The Maple Leafs are 15-9 at the halfway point of the abbreviated 2012-13 regular-season schedule, more or less surpassing everyone’s pre-season expectations.
Without Joffrey Lupul and Jake Gardiner for the most part — arguably their best forward and best defenceman, respectively, last season — the Leafs have not fallen off. Neither of those players receive grades here, given their absence from the lineup.
Have there been missteps? Sure. But no team is perfect.
This is a group that has adapted quicker than many figured it would to Randy Carlyle’s insistence that defence-first hockey wins. It’s a group that fore-checks with tenacity. It’s a group that’s aggressive in its own end, and when the play breaks down, it’s a group that has been bailed out by strong goaltending.
Carlyle is going to be in the running for the Jack Adams Award if the Leafs repeat their first-half performance in the second half and earn a berth in the post-season.
Grades for the Leafs through 24 games:
Coach Randy Carlyle — A
So much for pre-season predictions, eh? The Leafs haven’t made the playoffs, but Carlyle has them pointed in that direction. The players have picked it up, and there’s not the feeling that the bottom could fall out, like it did just over a year ago under Ron Wilson.
General manager David Nonis — B+
The best trade Nonis didn’t make, whatever the reason might be, was sending Nazem Kadri and Tyler Bozak to Vancouver for Roberto Luongo. Nonis has said he wants to improve the team but not to put the long-term future at risk. That has to be refreshing for Leafs fans everywhere.
James Reimer — A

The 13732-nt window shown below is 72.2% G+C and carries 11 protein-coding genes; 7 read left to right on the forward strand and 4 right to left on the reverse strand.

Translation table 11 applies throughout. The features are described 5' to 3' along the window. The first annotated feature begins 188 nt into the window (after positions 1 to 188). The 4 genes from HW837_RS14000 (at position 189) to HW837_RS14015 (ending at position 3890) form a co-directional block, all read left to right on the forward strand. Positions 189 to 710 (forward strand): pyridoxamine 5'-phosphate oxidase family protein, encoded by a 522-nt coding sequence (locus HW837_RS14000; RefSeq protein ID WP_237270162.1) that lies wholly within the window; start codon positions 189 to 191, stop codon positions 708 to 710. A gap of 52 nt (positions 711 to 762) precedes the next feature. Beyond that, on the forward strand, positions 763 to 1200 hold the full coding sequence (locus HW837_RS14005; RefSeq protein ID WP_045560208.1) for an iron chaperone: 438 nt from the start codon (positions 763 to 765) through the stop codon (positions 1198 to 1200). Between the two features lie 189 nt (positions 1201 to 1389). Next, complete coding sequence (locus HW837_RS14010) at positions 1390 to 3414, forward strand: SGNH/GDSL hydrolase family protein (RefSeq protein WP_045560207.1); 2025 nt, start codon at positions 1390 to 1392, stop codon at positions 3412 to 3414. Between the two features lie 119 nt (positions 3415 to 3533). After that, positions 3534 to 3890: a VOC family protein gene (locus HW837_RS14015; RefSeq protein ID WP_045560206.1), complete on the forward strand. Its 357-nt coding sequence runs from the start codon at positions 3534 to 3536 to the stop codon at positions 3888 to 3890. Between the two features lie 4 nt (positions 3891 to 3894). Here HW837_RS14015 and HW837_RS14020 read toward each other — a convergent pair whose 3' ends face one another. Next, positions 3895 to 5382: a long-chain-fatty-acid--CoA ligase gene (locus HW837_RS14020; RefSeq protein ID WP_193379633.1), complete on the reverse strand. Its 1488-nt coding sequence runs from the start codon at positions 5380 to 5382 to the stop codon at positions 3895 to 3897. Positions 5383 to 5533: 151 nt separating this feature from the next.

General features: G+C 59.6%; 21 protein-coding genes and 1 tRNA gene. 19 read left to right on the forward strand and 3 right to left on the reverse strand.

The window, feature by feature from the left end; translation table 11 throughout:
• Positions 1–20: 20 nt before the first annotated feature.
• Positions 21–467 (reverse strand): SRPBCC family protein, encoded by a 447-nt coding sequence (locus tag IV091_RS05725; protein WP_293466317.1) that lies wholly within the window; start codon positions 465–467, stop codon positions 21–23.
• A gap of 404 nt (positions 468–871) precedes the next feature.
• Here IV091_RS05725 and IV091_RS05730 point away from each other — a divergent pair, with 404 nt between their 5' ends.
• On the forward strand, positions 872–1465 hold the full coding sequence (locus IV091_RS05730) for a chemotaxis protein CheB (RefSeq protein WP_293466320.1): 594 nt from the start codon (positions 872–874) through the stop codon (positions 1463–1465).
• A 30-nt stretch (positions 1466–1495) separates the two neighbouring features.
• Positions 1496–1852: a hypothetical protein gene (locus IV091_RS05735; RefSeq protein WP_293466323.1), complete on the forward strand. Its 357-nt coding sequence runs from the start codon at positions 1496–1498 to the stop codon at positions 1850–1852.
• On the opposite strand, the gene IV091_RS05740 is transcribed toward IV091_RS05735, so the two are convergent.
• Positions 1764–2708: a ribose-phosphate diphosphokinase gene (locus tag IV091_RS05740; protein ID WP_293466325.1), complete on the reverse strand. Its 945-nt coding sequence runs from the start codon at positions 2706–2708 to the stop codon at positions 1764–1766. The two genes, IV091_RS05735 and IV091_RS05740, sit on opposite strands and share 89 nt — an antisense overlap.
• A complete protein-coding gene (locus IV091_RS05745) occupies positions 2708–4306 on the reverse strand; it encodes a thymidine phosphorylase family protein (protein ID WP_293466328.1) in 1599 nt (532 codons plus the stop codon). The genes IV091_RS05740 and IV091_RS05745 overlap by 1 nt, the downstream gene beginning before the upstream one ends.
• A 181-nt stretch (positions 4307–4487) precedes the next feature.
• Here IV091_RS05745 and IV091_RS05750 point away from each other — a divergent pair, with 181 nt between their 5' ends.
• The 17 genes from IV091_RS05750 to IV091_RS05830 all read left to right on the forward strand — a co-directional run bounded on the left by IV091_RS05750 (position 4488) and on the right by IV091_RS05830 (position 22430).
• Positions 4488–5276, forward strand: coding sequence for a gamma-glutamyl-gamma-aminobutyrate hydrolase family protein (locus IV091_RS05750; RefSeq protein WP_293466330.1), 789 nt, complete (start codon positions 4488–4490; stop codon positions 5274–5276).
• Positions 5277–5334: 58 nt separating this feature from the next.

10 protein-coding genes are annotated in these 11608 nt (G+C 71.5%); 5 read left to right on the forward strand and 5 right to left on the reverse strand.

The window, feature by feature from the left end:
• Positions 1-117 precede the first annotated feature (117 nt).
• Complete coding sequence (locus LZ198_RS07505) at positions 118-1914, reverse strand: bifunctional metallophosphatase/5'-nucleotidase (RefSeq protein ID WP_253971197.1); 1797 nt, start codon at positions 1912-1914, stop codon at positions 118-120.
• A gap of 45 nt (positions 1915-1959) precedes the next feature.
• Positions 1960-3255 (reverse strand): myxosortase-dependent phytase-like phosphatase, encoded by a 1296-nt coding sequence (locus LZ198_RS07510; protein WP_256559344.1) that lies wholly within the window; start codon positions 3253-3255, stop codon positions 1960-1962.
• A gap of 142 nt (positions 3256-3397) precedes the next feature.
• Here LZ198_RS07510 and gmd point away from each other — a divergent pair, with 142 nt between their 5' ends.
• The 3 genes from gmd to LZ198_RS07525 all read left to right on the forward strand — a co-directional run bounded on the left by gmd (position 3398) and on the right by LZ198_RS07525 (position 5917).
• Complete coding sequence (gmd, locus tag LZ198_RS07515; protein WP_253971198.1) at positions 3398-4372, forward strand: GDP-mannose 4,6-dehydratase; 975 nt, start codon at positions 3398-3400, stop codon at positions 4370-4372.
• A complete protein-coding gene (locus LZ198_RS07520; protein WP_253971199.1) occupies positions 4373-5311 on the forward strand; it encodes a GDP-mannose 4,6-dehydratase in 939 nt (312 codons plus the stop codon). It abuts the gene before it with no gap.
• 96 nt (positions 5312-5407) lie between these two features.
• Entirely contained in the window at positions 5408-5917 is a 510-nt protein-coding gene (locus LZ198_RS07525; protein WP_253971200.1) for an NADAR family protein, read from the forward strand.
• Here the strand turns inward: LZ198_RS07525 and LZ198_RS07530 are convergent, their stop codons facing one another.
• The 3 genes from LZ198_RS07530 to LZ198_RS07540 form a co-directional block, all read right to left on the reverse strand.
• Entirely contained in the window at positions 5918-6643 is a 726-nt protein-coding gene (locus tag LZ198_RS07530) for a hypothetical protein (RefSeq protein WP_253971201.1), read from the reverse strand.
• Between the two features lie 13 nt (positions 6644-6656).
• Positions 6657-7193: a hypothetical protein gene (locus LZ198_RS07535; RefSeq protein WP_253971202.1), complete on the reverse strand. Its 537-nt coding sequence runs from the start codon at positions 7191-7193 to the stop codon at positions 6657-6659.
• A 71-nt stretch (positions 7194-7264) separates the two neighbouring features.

Never mind the knee injury. Reimer has won six starts in a row, is 9-3 overall and has a .921 save percentage, tied with his career high. Reimer, on just about every night, has given the Leafs a chance to win. You can stay where you are, Luongo.
Ben Scrivens — B
A couple of shutouts among his six wins and a .923 save percentage. Held the fort admirably while Reimer was out.
Cody Franson — A
Forms consistently solid pairing with Mark Fraser. Along with Nazem Kadri, biggest benefactor of Carlyle’s open-door policy. Said in camp he would be better and has been true to his word. Leads Leafs defencemen in scoring. Plus-11.
Mark Fraser — A
Is there a bigger surprise on the roster? Probably not. Almost never out of position. Gladly will drop gloves to stick up for teammates. Oh yeah, and there’s the plus-minus. His plus-16 is second overall and leads all NHL defencemen. Physical style fits Carlyle perfectly.
Carl Gunnarsson — B
Keeps it smart and does not get into trouble very often. The question is whether he is physical enough for Carlyle’s liking in the long haul. Probably not.
Korbinian Holzer — C+
He has signed a two-year extension, but Holzer is proving to be a work in progress. Positional play has been a challenge for him, but his size is an asset.
Mike Komisarek — D
In the same boat as John-Michael Liles. A healthy scratch for 16 consecutive games. You have to figure he would have been traded by now if not for his $4.5-million salary cap hit next season.
Mike Kostka — B
Ice time has dropped from the average he had through first 10 games when he was Phaneuf’s partner. Up there with Fraser as a surprise. With a salary of $600,000 and his unrestricted free agency status this summer, could be attractive on trade market.
John-Michael Liles — D
Too small for Carlyle’s liking and has been a healthy scratch for the past nine games. If he had been performing to Carlyle’s standards, he would not be out of the lineup. Biggest question is whether he is a Leaf after the April 3 NHL trade deadline.
Dion Phaneuf — B+